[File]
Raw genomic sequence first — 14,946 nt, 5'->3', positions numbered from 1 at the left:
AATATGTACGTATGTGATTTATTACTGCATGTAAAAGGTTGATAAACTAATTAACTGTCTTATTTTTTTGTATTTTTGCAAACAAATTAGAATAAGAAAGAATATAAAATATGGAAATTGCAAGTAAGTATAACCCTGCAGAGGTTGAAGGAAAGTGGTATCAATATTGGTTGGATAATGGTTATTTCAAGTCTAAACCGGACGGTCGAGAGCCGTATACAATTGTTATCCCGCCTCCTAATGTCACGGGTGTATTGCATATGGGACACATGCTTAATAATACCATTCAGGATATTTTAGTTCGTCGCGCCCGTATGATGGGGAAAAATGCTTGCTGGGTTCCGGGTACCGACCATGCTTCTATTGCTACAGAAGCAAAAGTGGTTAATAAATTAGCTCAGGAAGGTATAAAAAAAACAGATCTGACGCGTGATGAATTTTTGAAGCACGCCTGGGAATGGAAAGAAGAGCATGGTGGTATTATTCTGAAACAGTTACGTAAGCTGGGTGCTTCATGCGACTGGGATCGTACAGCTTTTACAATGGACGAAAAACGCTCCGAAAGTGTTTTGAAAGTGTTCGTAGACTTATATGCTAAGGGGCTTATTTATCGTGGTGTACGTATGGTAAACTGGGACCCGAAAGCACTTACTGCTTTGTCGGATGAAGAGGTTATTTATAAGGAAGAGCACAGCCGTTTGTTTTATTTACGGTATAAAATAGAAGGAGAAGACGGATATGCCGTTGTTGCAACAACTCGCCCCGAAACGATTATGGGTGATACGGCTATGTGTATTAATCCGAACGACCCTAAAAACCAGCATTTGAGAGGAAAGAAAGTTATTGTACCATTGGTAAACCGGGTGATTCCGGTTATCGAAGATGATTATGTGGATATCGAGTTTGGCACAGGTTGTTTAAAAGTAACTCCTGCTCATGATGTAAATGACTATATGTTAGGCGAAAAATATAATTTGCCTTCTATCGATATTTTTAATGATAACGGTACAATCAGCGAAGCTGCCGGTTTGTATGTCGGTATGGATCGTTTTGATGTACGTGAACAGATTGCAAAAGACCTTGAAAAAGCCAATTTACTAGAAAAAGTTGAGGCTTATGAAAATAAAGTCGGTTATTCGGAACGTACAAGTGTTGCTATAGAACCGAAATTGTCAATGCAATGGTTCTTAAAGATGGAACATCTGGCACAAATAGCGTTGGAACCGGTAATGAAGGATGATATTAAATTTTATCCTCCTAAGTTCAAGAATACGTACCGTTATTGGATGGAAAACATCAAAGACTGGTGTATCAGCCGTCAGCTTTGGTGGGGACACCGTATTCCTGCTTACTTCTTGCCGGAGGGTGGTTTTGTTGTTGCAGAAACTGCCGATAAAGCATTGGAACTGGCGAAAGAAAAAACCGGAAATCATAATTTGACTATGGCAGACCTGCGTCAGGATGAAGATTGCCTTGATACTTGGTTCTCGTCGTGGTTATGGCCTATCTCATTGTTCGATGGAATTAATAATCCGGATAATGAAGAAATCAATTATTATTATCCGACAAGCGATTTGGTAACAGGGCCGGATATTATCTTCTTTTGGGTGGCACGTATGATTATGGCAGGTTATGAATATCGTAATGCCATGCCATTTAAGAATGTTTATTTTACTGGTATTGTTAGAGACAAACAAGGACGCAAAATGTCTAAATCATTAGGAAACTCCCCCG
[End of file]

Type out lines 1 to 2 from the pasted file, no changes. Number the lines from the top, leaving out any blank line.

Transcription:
Raw genomic sequence first — 14,946 nt, 5'->3', positions numbered from 1 at the left:
AATATGTACGTATGTGATTTATTACTGCATGTAAAAGGTTGATAAACTAATTAACTGTCTTATTTTTTTGTATTTTTGCAAACAAATTAGAATAAGAAAGAATATAAAATATGGAAATTGCAAGTAAGTATAACCCTGCAGAGGTTGAAGGAAAGTGGTATCAATATTGGTTGGATAATGGTTATTTCAAGTCTAAACCGGACGGTCGAGAGCCGTATACAATTGTTATCCCGCCTCCTAATGTCACGGGTGTATTGCATATGGGACACATGCTTAATAATACCATTCAGGATATTTTAGTTCGTCGCGCCCGTATGATGGGGAAAAATGCTTGCTGGGTTCCGGGTACCGACCATGCTTCTATTGCTACAGAAGCAAAAGTGGTTAATAAATTAGCTCAGGAAGGTATAAAAAAAACAGATCTGACGCGTGATGAATTTTTGAAGCACGCCTGGGAATGGAAAGAAGAGCATGGTGGTATTATTCTGAAACAGTTACGTAAGCTGGGTGCTTCATGCGACTGGGATCGTACAGCTTTTACAATGGACGAAAAACGCTCCGAAAGTGTTTTGAAAGTGTTCGTAGACTTATATGCTAAGGGGCTTATTTATCGTGGTGTACGTATGGTAAACTGGGACCCGAAAGCACTTACTGCTTTGTCGGATGAAGAGGTTATTTATAAGGAAGAGCACAGCCGTTTGTTTTATTTACGGTATAAAATAGAAGGAGAAGACGGATATGCCGTTGTTGCAACAACTCGCCCCGAAACGATTATGGGTGATACGGCTATGTGTATTAATCCGAACGACCCTAAAAACCAGCATTTGAGAGGAAAGAAAGTTATTGTACCATTGGTAAACCGGGTGATTCCGGTTATCGAAGATGATTATGTGGATATCGAGTTTGGCACAGGTTGTTTAAAAGTAACTCCTGCTCATGATGTAAATGACTATATGTTAGGCGAAAAATATAATTTGCCTTCTATCGATATTTTTAATGATAACGGTACAATCAGCGAAGCTGCCGGTTTGTATGTCGGTATGGATCGTTTTGATGTACGTGAACAGATTGCAAAAGACCTTGAAAAAGCCAATTTACTAGAAAAAGTTGAGGCTTATGAAAATAAAGTCGGTTATTCGGAACGTACAAGTGTTGCTATAGAACCGAAATTGTCAATGCAATGGTTCTTAAAGATGGAACATCTGGCACAAATAGCGTTGGAACCGGTAATGAAGGATGATATTAAATTTTATCCTCCTAAGTTCAAGAATACGTACCGTTATTGGATGGAAAACATCAAAGACTGGTGTATCAGCCGTCAGCTTTGGTGGGGACACCGTATTCCTGCTTACTTCTTGCCGGAGGGTGGTTTTGTTGTTGCAGAAACTGCCGATAAAGCATTGGAACTGGCGAAAGAAAAAACCGGAAATCATAATTTGACTATGGCAGACCTGCGTCAGGATGAAGATTGCCTTGATACTTGGTTCTCGTCGTGGTTATGGCCTATCTCATTGTTCGATGGAATTAATAATCCGGATAATGAAGAAATCAATTATTATTATCCGACAAGCGATTTGGTAACAGGGCCGGATATTATCTTCTTTTGGGTGGCACGTATGATTATGGCAGGTTATGAATATCGTAATGCCATGCCATTTAAGAATGTTTATTTTACTGGTATTGTTAGAGACAAACAAGGACGCAAAATGTCTAAATCATTAGGAAACTCCCCCG